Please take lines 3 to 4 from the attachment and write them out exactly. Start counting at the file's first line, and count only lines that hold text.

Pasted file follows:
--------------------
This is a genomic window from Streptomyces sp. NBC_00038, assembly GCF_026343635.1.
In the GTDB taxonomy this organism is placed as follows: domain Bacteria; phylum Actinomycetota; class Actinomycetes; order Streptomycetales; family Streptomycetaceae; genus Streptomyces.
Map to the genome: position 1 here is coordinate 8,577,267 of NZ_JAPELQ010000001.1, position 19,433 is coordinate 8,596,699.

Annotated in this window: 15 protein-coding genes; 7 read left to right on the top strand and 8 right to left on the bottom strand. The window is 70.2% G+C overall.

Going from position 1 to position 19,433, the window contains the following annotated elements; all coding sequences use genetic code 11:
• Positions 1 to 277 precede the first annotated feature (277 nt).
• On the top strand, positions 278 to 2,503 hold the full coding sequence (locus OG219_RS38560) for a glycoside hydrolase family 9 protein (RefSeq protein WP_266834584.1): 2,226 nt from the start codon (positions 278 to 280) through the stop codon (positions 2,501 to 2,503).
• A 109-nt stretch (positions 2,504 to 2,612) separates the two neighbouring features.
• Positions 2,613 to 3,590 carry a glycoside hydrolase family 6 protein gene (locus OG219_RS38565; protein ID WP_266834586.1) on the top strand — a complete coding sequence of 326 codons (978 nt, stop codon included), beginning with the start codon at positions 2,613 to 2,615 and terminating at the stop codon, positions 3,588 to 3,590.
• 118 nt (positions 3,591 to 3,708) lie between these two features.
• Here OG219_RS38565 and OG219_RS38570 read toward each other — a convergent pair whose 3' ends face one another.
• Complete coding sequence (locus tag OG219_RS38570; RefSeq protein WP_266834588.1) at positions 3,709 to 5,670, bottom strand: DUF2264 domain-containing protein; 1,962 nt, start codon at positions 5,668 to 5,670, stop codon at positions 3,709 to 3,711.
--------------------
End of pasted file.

Map to the genome: position 1 here is coordinate 8,577,267 of NZ_JAPELQ010000001.1, position 19,433 is coordinate 8,596,699.

Annotated in this window: 15 protein-coding genes; 7 read left to right on the top strand and 8 right to left on the bottom strand. The window is 70.2% G+C overall.